Acid Reflux and Tips
Acid reflux is a disorder in which stomach acid escapes through the Lower Esophageal Sphincter (LES). That's a valve that separates the stomach from the esophagus. The problem is, stomach acid is supposed to stay in the stomach. When it enters the esophagus, acid reflux occurs, with symptoms including:
- pain and burning in the chest
- heartburn and nausea
- burping and hiccups
- chronic sore throat
Acid reflux is a common and persistent problem, particularly with the popularity of fast- food and the nutritional gaps in the average American diet.
Fortunately, you can treat acid reflux with Digestive Science Reflux Elimination System. More on that shortly. First, let's learn more about acid reflux and how you can reduce your symptoms.
More About Acid RefluxWhile it's common to experience sporadic symptoms of acid reflux, if symptoms occur more than twice a week, you have acid reflux disease. Risk factors include obesity, pregnancy, smoking, eating large meals, and lying down after meals.
In addition, acid reflux can occur from a lack of digestive enzymes. In this scenario, the stomach produces more acid to compensate. Then food digests slower, and symptoms of acid reflux can occur. The culprit? There are many, but age, poor diet, stress and antibiotics can all reduce the digestive enzymes required to balance the stomach acid responsible for reflux.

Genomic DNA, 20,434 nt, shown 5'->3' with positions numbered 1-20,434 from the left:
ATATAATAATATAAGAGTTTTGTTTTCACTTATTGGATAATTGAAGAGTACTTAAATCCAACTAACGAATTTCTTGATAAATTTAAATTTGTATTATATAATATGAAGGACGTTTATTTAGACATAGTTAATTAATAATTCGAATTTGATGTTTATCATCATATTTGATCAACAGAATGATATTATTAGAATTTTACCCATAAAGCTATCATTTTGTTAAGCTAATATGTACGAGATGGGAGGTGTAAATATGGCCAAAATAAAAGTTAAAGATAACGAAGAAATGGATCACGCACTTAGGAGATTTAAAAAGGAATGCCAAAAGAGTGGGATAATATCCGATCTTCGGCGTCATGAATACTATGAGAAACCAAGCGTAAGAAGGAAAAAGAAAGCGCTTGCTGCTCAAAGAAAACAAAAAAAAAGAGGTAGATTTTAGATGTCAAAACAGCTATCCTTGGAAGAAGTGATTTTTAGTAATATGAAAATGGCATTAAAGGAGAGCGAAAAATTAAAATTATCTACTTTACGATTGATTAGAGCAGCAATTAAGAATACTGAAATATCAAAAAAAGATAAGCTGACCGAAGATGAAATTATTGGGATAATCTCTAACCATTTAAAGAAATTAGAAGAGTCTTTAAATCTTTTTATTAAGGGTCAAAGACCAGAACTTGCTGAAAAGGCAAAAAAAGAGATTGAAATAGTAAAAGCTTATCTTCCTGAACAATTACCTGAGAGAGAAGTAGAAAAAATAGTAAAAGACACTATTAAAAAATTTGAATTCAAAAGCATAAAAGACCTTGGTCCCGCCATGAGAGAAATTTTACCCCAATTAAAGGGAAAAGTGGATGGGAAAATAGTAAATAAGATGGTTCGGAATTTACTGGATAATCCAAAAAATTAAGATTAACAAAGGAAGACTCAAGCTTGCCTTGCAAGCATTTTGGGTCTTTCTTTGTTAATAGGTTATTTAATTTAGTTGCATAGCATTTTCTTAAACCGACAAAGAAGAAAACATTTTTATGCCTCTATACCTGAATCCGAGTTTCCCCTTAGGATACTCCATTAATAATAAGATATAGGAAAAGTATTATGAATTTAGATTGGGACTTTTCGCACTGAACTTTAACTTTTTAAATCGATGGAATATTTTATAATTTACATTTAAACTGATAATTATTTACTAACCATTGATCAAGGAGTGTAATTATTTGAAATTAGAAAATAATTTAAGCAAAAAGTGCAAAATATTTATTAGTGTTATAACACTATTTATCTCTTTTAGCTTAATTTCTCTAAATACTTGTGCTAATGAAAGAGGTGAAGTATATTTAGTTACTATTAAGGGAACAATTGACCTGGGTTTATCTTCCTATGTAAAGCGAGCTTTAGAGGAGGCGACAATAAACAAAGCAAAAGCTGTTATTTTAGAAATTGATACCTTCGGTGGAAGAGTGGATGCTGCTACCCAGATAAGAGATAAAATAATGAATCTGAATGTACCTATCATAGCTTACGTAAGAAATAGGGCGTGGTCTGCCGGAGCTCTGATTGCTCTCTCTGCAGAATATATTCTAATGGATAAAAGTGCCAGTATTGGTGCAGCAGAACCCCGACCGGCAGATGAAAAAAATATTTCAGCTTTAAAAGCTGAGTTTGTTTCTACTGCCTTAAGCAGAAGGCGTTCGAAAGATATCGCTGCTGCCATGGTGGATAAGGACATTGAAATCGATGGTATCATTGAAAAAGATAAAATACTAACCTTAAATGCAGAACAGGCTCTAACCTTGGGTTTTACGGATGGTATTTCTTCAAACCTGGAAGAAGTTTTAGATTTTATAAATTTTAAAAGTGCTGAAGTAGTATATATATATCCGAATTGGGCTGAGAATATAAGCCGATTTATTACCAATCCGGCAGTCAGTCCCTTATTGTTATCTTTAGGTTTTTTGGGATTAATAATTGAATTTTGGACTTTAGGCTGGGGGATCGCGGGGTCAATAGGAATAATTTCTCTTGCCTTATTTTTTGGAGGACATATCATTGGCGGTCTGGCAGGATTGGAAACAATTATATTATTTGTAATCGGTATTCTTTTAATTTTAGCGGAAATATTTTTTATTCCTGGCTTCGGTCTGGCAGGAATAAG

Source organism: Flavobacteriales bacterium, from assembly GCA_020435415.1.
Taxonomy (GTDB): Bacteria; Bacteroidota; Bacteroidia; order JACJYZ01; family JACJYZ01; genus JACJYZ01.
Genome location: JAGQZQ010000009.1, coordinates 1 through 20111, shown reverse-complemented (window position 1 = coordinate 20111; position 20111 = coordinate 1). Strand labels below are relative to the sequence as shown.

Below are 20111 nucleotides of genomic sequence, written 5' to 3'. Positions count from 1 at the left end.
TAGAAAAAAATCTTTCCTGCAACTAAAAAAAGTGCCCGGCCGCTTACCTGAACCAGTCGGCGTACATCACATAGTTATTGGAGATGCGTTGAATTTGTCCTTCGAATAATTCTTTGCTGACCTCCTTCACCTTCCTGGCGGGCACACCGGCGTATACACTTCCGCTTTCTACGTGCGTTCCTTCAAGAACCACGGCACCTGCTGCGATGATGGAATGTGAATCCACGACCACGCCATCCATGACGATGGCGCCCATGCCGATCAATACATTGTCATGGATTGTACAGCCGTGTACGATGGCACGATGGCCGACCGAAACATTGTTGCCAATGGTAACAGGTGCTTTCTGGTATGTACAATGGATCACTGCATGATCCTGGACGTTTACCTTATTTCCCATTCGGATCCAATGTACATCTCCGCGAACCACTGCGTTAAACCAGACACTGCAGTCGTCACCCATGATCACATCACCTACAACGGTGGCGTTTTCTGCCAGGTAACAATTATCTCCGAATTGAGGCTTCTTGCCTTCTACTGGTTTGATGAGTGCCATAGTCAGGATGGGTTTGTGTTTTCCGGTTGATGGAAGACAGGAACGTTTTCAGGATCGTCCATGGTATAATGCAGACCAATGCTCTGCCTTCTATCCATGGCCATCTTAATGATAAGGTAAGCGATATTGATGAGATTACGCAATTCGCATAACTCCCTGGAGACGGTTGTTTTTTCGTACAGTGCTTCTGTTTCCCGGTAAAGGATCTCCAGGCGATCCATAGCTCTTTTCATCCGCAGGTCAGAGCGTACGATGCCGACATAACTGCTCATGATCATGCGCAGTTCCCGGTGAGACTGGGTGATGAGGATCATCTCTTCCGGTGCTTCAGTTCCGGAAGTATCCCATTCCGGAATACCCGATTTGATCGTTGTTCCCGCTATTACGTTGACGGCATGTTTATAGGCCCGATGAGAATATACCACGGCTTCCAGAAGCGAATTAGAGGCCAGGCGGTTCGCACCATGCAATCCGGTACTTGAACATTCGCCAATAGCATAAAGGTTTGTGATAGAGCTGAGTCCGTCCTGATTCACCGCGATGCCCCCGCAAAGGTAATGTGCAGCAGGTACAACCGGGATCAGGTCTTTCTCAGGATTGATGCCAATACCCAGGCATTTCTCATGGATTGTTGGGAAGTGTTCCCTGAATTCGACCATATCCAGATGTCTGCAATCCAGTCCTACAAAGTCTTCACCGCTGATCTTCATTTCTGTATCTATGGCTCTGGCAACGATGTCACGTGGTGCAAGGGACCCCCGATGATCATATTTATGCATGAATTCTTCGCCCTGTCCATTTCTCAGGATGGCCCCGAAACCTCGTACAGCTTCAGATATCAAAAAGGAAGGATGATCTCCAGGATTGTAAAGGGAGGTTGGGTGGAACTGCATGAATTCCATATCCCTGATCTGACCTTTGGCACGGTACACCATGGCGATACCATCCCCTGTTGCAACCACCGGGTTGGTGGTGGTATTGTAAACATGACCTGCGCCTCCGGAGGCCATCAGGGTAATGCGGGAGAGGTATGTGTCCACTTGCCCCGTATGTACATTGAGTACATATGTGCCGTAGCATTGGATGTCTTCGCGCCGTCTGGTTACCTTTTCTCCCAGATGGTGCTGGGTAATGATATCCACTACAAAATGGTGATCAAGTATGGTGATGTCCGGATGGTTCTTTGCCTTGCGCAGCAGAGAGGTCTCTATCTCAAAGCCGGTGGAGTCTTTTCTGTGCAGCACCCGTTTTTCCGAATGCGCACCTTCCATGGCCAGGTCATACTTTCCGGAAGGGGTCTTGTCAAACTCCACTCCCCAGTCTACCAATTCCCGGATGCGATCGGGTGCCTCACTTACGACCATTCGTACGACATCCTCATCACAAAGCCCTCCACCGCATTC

The problem is exasperated by the popularity of antacids, which make life even more difficult for your already minimal digestive enzymes. While they might bring temporary relief, antacids alter the pH of your stomach and are not suitable for long-term use.
How You Can Reduce Acid RefluxChew gum - Chewing gum may relieve heartburn and reflux. The reason? Saliva neutralizes stomach acid. Just avoid peppermint gum, which can aggravate heartburn, and skip gum if it makes you swallow air, which can cause belching and bloating.
Slim down - Extra pounds around the midsection can make heartburn worse and trigger reflux symptoms. Shed just two pounds and you can ease both.
Eat smaller meals - Large meals stack on excess weight and can cause the digestive problems you want to avoid (that's you, reflux!). Eat smaller meals, and eat them more frequently, to reduce strain on your digestive system and for less reflux and heartburn.
Avoid trigger foods - Some foods are notorious for causing gas and acid reflux, including beans, soda and fatty foods like soda and cheese. Other common reflux trigger foods include citrus fruits, tomatoes, coffee and tea.
Ditch the cigarettes - Among several million reasons why you shouldn't smoke, this nasty habit loosens the LES valve, through which stomach acid enters the esophagus and you know what comes next.
Keep a journal -Digestion problems can be unique to each patient. What causes reflux in one patient may do nothing to another. You can reduce this problem by keeping a journal of your reflux symptoms, regarding trigger foods, meal size, time of day and other factors that cause your symptoms.